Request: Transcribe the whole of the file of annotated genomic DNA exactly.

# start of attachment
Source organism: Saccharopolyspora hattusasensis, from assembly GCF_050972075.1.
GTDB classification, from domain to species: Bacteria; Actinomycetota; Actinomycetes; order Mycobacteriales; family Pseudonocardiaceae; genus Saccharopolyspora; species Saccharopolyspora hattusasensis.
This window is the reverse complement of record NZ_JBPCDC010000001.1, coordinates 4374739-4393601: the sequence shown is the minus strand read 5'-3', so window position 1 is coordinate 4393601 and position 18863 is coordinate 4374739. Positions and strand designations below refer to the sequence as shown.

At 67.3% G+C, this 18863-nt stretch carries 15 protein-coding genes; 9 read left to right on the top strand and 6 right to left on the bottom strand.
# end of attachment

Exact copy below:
Source organism: Saccharopolyspora hattusasensis, from assembly GCF_050972075.1.
GTDB classification, from domain to species: Bacteria; Actinomycetota; Actinomycetes; order Mycobacteriales; family Pseudonocardiaceae; genus Saccharopolyspora; species Saccharopolyspora hattusasensis.
This window is the reverse complement of record NZ_JBPCDC010000001.1, coordinates 4374739-4393601: the sequence shown is the minus strand read 5'-3', so window position 1 is coordinate 4393601 and position 18863 is coordinate 4374739. Positions and strand designations below refer to the sequence as shown.

At 67.3% G+C, this 18863-nt stretch carries 15 protein-coding genes; 9 read left to right on the top strand and 6 right to left on the bottom strand.